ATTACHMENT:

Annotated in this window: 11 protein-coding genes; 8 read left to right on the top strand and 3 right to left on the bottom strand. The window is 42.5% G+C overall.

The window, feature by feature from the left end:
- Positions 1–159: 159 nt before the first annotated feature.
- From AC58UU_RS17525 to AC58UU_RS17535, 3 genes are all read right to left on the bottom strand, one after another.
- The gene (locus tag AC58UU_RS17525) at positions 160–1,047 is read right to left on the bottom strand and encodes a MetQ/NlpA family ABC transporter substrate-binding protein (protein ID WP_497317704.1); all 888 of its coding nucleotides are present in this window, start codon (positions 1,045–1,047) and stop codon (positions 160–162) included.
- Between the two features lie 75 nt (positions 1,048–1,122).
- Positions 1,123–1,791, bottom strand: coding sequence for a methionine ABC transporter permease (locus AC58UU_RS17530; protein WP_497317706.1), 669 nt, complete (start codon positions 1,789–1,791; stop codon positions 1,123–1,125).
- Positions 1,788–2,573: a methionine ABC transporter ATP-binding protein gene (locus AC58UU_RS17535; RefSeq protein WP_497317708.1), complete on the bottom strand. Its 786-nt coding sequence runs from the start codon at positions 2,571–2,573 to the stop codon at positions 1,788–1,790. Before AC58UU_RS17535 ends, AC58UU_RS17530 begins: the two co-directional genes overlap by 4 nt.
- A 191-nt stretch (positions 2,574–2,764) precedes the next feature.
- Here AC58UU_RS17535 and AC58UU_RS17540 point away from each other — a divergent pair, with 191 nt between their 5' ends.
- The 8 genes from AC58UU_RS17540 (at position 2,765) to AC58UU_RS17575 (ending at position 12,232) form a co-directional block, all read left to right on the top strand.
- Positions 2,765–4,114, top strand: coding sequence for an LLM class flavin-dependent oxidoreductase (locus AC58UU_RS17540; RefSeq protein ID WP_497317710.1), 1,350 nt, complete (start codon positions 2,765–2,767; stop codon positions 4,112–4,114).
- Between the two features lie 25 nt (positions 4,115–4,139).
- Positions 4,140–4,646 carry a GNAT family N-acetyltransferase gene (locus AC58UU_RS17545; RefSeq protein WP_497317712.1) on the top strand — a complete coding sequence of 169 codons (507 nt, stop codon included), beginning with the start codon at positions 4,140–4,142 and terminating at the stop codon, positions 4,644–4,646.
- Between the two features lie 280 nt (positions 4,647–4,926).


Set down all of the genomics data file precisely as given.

Annotated in this window: 11 protein-coding genes; 8 read left to right on the top strand and 3 right to left on the bottom strand. The window is 42.5% G+C overall.

The window, feature by feature from the left end:
- Positions 1–159: 159 nt before the first annotated feature.
- From AC58UU_RS17525 to AC58UU_RS17535, 3 genes are all read right to left on the bottom strand, one after another.
- The gene (locus tag AC58UU_RS17525) at positions 160–1,047 is read right to left on the bottom strand and encodes a MetQ/NlpA family ABC transporter substrate-binding protein (protein ID WP_497317704.1); all 888 of its coding nucleotides are present in this window, start codon (positions 1,045–1,047) and stop codon (positions 160–162) included.
- Between the two features lie 75 nt (positions 1,048–1,122).
- Positions 1,123–1,791, bottom strand: coding sequence for a methionine ABC transporter permease (locus AC58UU_RS17530; protein WP_497317706.1), 669 nt, complete (start codon positions 1,789–1,791; stop codon positions 1,123–1,125).
- Positions 1,788–2,573: a methionine ABC transporter ATP-binding protein gene (locus AC58UU_RS17535; RefSeq protein WP_497317708.1), complete on the bottom strand. Its 786-nt coding sequence runs from the start codon at positions 2,571–2,573 to the stop codon at positions 1,788–1,790. Before AC58UU_RS17535 ends, AC58UU_RS17530 begins: the two co-directional genes overlap by 4 nt.
- A 191-nt stretch (positions 2,574–2,764) precedes the next feature.
- Here AC58UU_RS17535 and AC58UU_RS17540 point away from each other — a divergent pair, with 191 nt between their 5' ends.
- The 8 genes from AC58UU_RS17540 (at position 2,765) to AC58UU_RS17575 (ending at position 12,232) form a co-directional block, all read left to right on the top strand.
- Positions 2,765–4,114, top strand: coding sequence for an LLM class flavin-dependent oxidoreductase (locus AC58UU_RS17540; RefSeq protein ID WP_497317710.1), 1,350 nt, complete (start codon positions 2,765–2,767; stop codon positions 4,112–4,114).
- Between the two features lie 25 nt (positions 4,115–4,139).
- Positions 4,140–4,646 carry a GNAT family N-acetyltransferase gene (locus AC58UU_RS17545; RefSeq protein WP_497317712.1) on the top strand — a complete coding sequence of 169 codons (507 nt, stop codon included), beginning with the start codon at positions 4,140–4,142 and terminating at the stop codon, positions 4,644–4,646.
- Between the two features lie 280 nt (positions 4,647–4,926).